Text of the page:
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This class was way too much fun to teach… Its witchy, it’s dark, it’s empowering and celebratory. Slow song: Baltica by Lycia
Fast song: Deadly Walkers by Glen Porter

Samhain is best known for the Season of the Witch as it falls on Halloween, when everyone including their familiars and even their elders come out to play on the magical side. The main purpose of Samhain is to celebrate the natural cycle of death and rebirth, with it’s name coming from the Gaelic word for “summers end.” It marks the point at which we enter the darker part of the solar year and sits as the polar opposite to Beltane on the wheel of the year, while also marking the midway point between Mabon (Fall Equinox) and the Winter Solstice. Samhain is one of the ‘Greater Sabbats’ or ‘cross-quarter days’ in the Wheel of the Year. The Greater Sabbats are fire festivals that were often celebrated at the time of the new or full moon, with communities coming together to celebrate around a great fire. At the altar of Samhain we celebrate and honor the dead, our ancestors and the spirits.

With the veil between their realm and ours at its thinnest, this is the time that we can most easily communicate with them.

Samhain falls within Scorpio season and is also known as the Witches New Year for it encompasses potent opportunities for renewal. 

Little known fact ~ Scorpio has 3 symbolic forms: The Scorpion, the Eagle and the Phoenix for it is within the season of Scorpio that we are granted the power and support to be alchemized within the fires of transformation and renewal to become more evolved versions of ourselves. With so much death in the air ~ so too can we follow the prompts of nature, shed our old skins, dysfunctional tendencies, old selves, personal and ancestral trauma ~ allow them to die and offer them to the underworld so that we may be reborn into the adventurous philosophical fires of Sagittarius. 

Samhain is a time for introspection and going within to reflect on everything that has happened in the past year.

At Samhain, we see decay and death in the nature around us – the leaves on the trees are dying and falling to the ground, and the vibrant floral displays of summer have either already disappeared or are now fading.

As winter approaches and darkness descends, this is a time of silence and stillness. A pause in the year where an ending is taking place, making way for a new beginning. We can now take the time to think back on the last twelve months and consider what we have learned over this time, what may have run its course in our lives, and what we wish to take forward with us into the coming year.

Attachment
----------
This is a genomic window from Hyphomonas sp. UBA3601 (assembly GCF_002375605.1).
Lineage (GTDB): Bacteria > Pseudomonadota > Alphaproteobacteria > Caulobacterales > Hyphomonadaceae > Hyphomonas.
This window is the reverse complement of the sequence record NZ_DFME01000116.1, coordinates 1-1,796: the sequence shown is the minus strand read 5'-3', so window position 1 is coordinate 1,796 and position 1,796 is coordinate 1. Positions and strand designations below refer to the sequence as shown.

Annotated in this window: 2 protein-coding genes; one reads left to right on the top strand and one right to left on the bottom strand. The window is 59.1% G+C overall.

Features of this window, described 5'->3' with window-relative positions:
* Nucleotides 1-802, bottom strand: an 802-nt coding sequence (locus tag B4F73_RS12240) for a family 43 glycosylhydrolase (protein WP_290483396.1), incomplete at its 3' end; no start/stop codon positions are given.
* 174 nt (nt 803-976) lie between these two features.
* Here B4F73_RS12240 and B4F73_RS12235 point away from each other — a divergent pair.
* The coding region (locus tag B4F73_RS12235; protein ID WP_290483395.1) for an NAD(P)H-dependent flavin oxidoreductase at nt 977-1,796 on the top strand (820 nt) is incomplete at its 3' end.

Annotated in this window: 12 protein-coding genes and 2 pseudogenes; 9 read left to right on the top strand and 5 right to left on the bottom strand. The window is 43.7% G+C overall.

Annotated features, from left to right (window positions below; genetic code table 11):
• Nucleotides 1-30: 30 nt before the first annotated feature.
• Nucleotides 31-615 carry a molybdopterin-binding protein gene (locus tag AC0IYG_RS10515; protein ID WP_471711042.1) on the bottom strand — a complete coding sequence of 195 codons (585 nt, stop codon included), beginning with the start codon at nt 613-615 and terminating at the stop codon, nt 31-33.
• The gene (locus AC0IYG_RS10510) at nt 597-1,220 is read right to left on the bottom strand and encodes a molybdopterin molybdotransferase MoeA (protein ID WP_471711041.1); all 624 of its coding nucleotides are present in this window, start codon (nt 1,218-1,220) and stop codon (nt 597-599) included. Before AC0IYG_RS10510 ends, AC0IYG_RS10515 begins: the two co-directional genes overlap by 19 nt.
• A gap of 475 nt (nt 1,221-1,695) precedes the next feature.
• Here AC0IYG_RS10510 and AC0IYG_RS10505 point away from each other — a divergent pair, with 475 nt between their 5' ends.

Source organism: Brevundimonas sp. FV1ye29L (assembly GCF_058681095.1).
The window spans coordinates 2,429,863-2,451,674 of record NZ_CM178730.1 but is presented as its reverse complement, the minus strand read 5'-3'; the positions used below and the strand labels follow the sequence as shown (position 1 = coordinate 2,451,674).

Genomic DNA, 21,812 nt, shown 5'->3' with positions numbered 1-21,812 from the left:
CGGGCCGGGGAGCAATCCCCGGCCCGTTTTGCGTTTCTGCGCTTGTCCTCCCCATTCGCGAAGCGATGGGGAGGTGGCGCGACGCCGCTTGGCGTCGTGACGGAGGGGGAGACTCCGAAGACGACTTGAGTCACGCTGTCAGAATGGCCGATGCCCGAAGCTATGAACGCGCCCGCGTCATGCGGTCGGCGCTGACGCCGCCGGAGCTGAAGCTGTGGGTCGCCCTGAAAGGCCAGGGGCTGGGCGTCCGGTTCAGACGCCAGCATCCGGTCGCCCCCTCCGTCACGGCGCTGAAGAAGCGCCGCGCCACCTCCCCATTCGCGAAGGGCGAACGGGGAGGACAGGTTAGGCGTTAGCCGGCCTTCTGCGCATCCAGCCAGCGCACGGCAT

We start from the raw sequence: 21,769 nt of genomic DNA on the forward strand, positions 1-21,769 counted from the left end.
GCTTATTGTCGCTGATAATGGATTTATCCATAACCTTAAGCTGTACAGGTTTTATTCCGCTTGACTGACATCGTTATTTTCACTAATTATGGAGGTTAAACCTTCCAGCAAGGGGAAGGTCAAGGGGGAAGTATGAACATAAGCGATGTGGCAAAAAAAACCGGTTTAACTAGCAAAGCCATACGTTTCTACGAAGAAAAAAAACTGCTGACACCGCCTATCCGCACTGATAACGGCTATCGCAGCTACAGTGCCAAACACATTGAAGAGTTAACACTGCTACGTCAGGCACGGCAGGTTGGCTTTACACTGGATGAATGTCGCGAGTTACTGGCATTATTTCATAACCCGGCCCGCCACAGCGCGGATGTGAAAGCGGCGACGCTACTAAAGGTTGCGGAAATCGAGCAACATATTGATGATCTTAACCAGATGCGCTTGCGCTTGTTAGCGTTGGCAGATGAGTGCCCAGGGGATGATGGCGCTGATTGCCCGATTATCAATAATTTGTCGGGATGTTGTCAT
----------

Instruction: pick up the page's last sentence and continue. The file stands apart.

This is also the ideal time of year to bring light to anything that is lurking in the shadows… anything that you may not have fully admitted or expressed, even to yourself. Be gentle with this; if issues reveal themselves, you don’t need to make any dramatic changes right away; bringing your awareness to these things and voicing them out loud to yourself is enough to start with.

Honoring Samhain as a time renewal – when nature begins to bed down, ready to rest over the winter months, so too do we retreat indoors and begin to slow down our activities, in favor of rest, recuperation, and quiet contemplation.

And while the warmth and revelry of summer may now feel very far away, nature reminds us that everything is part of a cycle, and that this half of the year, when we and all of life go within, is just as important for our growth as the light that the warmer days will bring. As we honor this part of the year, we can now shed the old, and allow for new life, new ideas and new energy to begin to germinate, ready to burst through when the moment is right.

Samhain is one of three nights during the year when the veil between the spirit world and ours is said to be at its thinnest; the other two are Beltane and the Summer Solstice.

Some teachers I have worked with speak of the importance of connecting to our ancestors as a first step to communing with the unseen spiritual world. A first step to begin connecting to spirit.

Samhain was truly the night of the ancestors in the Celtic tradition, whereas in Mexico you see the most elaborate veneration of the ancestors and the dead on the following day with  Dia de los Muertos. Connecting with and honoring your ancestors is one of the most powerful things that you can do at this time of the year.

I find it very healing to spend time every Samhain remembering the stories I have learned about my own ancestors, honoring their spirits and sending them healing. 

In Celtic lore, October 31st is Samhain (All Hallow’s Eve, or Halloween): the night when Arawn, lord of the Dead, rides the hills with his ghostly white hounds, and the Faery Court rides forth in stately procession across the land. In ancient times, hearth fires were smothered while bonfires blazed upon the hills, surrounded by circular trenches to protect all mortals from the faery host and the wandering spirits of the dead. In later centuries, Halloween turned into a night of revels for witches and gouls, eventually tamed into the modern holiday of costumes, tricks and treats.